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Nick Taylor (Solomons)

Nick Taylor volunteered as a Infrastructure Adviser with the Ministry of Education and Human Resource Development (MEHRD) in Solomon Islands as part of the VSA Partnerships programme. He completed his assignment in July 2017. 

A rewarding Solomon Islands experience

Published on 16th August 2017

As he finishes up his volunteering stint in the Solomon Islands, Nick Taylor contemplates what he learned along the way... 


Three months in the Solomons as a Downer / VSA volunteer was a great experience. It is something I will not forget in a hurry. The Solomon people were amazing during my time, particularly those at the Ministry of Education (MEHRD) who I got to know well.


Henson Makoani Nick MEHRD

Nick Taylor (right) with his MEHRD counterpart Henson Makoani


The people are friendly, welcoming, up for a laugh, and generally good sorts. I rarely came across anyone who I didn’t get on with. The same can be said for people I met in the expat community.


My experience in the Solomons was something I could not predict. You can only understand what it is like once you are there. Living in a developing country was an eye opener in a lot of ways - it made me realise how different life can be for some people, and how these people can respond to their situation. The Solomon Islanders adapt to their circumstances and make the most of life as they know it.


Working with the Solomon Islands Ministry of Education was a new and rewarding experience. The team was great to work with and very welcoming to new volunteers. The work I helped with was split into two main areas:

1. The infrastructure team (my team) helped facilitate the planning, design and execution of 40 new classroom builds across the Solomons. My main contribution here was working with the team to impart advice and implement achievable systems and processes. These processes would help the team to project manage the classroom builds and ensure savings could be made in terms of time, effort and money. Working with the team was key to implementing new systems to ensure they would take ownership of them and want to use them after volunteers leave.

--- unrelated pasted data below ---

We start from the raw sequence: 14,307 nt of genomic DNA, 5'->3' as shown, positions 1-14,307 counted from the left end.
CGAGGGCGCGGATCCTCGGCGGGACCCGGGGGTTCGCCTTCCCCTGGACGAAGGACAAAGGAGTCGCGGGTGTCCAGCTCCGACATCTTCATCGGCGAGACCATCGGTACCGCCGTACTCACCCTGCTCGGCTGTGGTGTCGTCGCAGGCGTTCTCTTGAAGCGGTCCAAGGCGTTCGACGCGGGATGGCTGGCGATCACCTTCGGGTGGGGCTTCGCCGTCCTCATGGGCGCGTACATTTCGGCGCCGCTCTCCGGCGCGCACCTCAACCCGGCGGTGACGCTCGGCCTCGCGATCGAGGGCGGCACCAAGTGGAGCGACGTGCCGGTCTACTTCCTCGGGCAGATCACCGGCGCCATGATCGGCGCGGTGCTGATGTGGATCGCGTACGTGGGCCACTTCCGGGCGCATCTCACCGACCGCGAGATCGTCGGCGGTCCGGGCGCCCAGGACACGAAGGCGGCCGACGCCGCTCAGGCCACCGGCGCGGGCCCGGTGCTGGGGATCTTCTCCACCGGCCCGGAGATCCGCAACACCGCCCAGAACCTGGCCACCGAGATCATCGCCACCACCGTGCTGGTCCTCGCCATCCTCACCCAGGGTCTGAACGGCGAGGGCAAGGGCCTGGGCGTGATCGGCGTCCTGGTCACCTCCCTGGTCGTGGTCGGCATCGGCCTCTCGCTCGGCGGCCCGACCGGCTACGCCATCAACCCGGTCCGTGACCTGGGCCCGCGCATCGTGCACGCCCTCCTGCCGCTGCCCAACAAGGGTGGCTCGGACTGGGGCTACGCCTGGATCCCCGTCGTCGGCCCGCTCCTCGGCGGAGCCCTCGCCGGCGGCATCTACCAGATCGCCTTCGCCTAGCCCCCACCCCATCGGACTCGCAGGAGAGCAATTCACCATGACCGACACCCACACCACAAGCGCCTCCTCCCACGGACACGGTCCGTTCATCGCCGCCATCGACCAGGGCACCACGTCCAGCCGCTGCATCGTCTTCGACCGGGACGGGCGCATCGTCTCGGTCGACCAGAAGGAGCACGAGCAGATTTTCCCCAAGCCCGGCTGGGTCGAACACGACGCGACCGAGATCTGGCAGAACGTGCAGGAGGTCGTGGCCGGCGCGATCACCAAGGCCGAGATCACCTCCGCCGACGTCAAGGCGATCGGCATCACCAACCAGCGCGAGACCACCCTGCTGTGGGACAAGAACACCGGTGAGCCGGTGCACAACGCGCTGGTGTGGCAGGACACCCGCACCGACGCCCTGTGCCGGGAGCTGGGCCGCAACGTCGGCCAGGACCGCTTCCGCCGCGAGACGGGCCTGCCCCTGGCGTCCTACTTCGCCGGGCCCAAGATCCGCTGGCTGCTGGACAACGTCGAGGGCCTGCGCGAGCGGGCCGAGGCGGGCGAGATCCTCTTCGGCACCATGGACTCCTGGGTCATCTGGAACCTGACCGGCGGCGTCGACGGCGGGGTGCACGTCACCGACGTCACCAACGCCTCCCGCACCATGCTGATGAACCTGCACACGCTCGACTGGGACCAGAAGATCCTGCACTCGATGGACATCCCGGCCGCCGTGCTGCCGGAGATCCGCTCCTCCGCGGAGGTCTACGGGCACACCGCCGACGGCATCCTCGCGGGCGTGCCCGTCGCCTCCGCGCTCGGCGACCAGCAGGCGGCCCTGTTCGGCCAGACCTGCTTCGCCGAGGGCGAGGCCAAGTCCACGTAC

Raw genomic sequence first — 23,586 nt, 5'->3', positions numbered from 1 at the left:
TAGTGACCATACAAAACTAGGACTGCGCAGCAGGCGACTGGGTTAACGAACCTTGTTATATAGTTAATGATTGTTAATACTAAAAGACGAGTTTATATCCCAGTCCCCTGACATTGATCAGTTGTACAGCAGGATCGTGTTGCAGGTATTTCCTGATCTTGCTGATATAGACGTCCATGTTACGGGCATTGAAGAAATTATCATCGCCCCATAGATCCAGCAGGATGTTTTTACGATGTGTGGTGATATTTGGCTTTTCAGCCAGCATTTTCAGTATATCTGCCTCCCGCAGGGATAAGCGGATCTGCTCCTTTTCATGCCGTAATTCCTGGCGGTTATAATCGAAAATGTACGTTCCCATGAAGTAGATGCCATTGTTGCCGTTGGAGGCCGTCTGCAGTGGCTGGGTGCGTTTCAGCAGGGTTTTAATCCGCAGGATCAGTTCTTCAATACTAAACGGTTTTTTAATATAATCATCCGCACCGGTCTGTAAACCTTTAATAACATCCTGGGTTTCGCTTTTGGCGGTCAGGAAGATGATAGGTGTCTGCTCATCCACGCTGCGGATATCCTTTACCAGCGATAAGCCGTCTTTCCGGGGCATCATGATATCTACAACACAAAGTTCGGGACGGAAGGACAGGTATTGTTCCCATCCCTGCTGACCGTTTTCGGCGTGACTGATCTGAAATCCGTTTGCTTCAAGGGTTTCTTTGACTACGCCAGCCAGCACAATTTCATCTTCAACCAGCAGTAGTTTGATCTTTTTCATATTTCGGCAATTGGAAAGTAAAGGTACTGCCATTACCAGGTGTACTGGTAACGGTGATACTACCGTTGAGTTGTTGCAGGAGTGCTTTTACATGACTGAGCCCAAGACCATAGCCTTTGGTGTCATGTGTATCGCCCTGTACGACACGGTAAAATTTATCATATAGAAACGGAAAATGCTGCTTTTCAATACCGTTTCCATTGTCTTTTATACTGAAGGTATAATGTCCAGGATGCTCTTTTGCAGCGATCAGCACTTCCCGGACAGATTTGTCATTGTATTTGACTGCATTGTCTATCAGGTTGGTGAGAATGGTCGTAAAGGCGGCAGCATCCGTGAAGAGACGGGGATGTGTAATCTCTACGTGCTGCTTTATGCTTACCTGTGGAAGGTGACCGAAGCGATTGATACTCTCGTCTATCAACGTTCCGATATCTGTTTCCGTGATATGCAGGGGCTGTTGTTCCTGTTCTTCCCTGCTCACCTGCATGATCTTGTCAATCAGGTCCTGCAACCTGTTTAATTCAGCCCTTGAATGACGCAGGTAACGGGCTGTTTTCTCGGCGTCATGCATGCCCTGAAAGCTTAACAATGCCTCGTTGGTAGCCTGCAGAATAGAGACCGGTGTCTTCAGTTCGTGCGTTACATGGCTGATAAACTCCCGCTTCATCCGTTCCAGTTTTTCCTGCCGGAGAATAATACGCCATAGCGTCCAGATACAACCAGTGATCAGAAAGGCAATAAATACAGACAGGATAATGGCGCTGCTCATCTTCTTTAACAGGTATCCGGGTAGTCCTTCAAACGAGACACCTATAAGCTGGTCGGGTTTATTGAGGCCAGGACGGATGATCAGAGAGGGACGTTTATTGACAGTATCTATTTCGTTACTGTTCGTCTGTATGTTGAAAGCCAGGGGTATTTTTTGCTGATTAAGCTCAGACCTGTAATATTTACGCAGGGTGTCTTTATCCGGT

2. I helped create awareness and processes for disaster response procedures. My team planned and ran the Ministry’s first ever fire drill. This was (mostly) successful and something the locals found very amusing. The next step is an earthquake drill and then adaptation of the systems to be used in schools across the Solomons. This was a major challenge, as approval of new processes is a slow and difficult job. Success happened in my last week and the fire drill took place on my last day!


General life in the Solomons was easy going and a lot of fun. There are a lot of activities to keep you busy and entertained. During my spare time, I did the following:


  • Weekend and day trips to beaches (snorkelling), waterfalls, resorts, museums etc.
  • I learned to scuba dive. Solomon Islands has some of the best diving, with coral reefs, abundant wildlife (sharks, fish, rays, whales), and loads of WWII plane and ship wrecks.
  • I socialised with other expats, volunteers, and colleagues on weekends and weekday nights.
  • I had work trips to remote islands to scope and inspect classroom builds. This was one of my highlights as I saw Solomon Islands construction and schooling first hand. School facilities were very basic with some schools having no running water, toilets or washing facilities. Coming from New Zealand where water and sanitation systems are taken for granted in schools, this was very foreign and something that many development organisations are trying to resolve. It was very rewarding to be involved on a small scale with remedying this issue through the Ministry. Our new projects will address this issue in some schools.


IMG1379 web

Nick exploring around the Solomons with fellow volunteers

Further advice to people who are thinking of applying to volunteer:


New volunteers should be aware of how great people in the Solomons are. This goes for the locals and expats. Both groups are very welcoming and friendly. If a small amount of effort is made on one’s behalf, a new volunteer can quickly feel comfortable and welcome. This is definitely the response I (and others) have had.

Volunteers should embrace the local customs and cultures. I believe this is what made my experience such a positive one. New volunteers should be aware that the Solomon Islands is not a threatening place and is safe as long as you make smart decisions. These smart decisions can include not walking alone at night, not displaying money in public and not attempting to engage with aggressive or suspicious people.


In summary, I had a great time in the Solomon Islands. Friends who have been there in the past told me I would enjoy life there. Once I went, met the people, started work and began life as a Honiara resident, this was quickly confirmed.


The experience is something that I would strongly recommend to anyone contemplating it.



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